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    Summer break is the perfect opportunity to get back into reading. Adam Silvera’s (2017) novel, They Both Die at the End, can serve as a stepping stone into the realm of reading. The pace is fast, action-packed, and develops loveable characters. Also, Silvera switches point of view each chapter where narration mainly focuses on the protagonists, […]
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    If there’s one book that I believe everyone should read once in their life, it’s my favorite book – Freshwater by Akwaeke Emezi. From my course, Queer Literature under Dr. Bill Albertini, I discovered Emezi’s Freshwater (2018). Once more, my course, Creative Writing Thesis Workshop under Professor Amorak Huey, was instructed to present our favorite […]

Until the writers shape up, this ‘Forum’ doesn’t deserve its name

I feel it necessary to applaud The BG News for representing a demographic of people who are usually underrepresented in classroom discussion. These people often have valid points to make, but often, they do not feel that they are able to discuss these points openly in a classroom.

I think it is wonderful that people who haven’t done their homework, such as Brian Kutzley and Jason Snead, can find their voice in this University’s newspaper. In an ethics class I am currently taking, I learned that to make a valid point, the conclusion should follow the premises. Whether or not the premises are true is an unrelated issue.

For example, Kutzley’s point about ethnic studies [“A real debate, it is not,” Sept. 11]: we shouldn’t ever single people out based on their race, and when we study the histories of various ethnic groups, we do just that. We single out African Americans when we study Martin Luther King, Jr. and Rosa Parks, and we target Native Americans when we speak of the unjust treatment they received when they were evicted from their lands and put on reservations. That little adage about “not studying history forces us to repeat it” is just nonsense.

Jason Snead’s column is another shining example of the unaware finally being heard. If the government has never explicitly abused or used its power to target political groups, then we have no real need to fear that it will begin to do so now [“They might be watching you, but that’s not such a bad thing,” Sept. 12]. I feel that it is a shining example of logic. If it weren’t for the congressional hearings lead by Joseph McCarthy, Watergate, or more recently, the March 9 finding by the Justice department that the FBI had been abusing its powers of surveillance, then we would have no reason to oppose giving such powers to the government.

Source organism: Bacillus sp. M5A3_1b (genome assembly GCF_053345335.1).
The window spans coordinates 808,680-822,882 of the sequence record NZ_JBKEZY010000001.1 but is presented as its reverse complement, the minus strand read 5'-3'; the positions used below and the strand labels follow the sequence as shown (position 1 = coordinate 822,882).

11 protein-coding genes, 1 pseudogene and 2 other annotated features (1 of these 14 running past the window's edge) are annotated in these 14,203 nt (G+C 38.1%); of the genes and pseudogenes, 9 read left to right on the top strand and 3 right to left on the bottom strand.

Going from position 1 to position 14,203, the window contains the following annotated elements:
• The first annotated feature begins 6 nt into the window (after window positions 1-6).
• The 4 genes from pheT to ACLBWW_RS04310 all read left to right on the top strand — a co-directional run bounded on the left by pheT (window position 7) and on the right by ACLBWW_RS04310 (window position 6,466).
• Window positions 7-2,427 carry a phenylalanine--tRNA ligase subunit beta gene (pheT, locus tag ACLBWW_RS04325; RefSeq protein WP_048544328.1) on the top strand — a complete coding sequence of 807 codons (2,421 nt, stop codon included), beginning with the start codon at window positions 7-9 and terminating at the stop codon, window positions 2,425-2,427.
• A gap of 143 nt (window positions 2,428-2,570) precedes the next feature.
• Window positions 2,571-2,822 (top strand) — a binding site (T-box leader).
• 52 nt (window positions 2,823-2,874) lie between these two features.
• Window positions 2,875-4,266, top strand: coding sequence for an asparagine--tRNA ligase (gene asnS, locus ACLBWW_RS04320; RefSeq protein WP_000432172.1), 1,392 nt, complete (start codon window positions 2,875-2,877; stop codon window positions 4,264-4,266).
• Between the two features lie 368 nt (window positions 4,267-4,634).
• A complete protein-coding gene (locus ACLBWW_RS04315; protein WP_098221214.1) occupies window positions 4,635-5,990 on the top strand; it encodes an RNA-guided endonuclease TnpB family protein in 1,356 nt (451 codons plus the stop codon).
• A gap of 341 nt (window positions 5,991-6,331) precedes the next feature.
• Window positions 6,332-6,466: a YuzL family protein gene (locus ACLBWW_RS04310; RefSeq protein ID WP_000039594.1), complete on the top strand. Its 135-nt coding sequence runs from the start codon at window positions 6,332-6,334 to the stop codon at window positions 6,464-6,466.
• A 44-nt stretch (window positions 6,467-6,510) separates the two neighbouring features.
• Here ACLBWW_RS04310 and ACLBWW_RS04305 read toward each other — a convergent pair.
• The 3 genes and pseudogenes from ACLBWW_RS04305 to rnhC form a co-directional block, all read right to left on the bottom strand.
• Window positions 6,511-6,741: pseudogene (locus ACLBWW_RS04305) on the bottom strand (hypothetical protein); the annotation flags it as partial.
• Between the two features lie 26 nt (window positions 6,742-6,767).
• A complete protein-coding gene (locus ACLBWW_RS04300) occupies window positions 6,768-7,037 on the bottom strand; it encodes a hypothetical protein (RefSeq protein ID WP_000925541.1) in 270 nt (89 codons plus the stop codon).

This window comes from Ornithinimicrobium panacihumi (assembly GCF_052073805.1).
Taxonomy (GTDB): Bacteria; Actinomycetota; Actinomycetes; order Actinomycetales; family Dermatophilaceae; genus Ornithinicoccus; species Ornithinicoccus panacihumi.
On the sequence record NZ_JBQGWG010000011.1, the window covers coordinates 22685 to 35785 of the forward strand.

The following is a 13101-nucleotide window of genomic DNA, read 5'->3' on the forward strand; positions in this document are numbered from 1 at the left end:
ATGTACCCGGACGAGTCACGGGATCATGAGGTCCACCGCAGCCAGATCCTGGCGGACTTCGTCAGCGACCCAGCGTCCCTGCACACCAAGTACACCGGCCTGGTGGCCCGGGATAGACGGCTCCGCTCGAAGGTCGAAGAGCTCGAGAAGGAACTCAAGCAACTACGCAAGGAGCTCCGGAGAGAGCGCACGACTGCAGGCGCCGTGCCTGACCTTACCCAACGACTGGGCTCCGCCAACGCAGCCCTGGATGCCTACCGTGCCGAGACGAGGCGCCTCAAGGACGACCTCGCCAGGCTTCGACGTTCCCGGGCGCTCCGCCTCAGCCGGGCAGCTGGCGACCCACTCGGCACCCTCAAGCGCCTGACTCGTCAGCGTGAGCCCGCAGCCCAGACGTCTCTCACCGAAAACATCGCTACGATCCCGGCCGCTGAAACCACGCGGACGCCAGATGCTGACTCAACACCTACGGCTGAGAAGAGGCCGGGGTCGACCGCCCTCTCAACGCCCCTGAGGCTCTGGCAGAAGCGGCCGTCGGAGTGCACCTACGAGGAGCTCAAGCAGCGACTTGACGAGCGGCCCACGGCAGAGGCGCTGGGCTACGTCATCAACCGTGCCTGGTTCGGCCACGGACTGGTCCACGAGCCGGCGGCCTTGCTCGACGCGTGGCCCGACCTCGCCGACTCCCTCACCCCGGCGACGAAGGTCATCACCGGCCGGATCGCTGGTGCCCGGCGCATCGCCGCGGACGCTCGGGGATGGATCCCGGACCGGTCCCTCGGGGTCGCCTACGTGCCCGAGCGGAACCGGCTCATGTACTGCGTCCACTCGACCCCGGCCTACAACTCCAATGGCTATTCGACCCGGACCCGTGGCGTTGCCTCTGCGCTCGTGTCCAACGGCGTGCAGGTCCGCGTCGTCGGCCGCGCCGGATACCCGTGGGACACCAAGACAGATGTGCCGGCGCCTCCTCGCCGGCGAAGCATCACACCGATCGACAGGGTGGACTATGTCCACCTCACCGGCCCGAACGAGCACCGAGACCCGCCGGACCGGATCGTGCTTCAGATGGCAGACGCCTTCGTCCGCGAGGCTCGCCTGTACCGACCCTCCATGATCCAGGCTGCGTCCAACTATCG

Satire aside, I strongly feel that The BG News should have higher standards for its publishing. The Forum section of the news should be a place for people to be heard, but when the newspaper publishes columns that are clearly ignorant of history, or allows pieces which make attacks against groups of people, it reflects poorly upon this institution.

It is true, Mr. Kutzley, that there are professors who allow their own beliefs to enter into their lessons, and they should try to avoid that. However, women, gays and lesbians, people of color, and even some whites have been repressed in history, and we don’t study that in class. As a result, almost, if not all Republican presidential candidates support dismissing valuable members of our military because of their sexual orientation, which FYI, the American Psychological Association says is not a choice. Mr. Snead, you make good points for your case, but you need to be aware of our government’s history.

And to the rest of the community, please do your research.

Ben Swanson is a junior majoring in computer science. Send responses to his column to [email protected].

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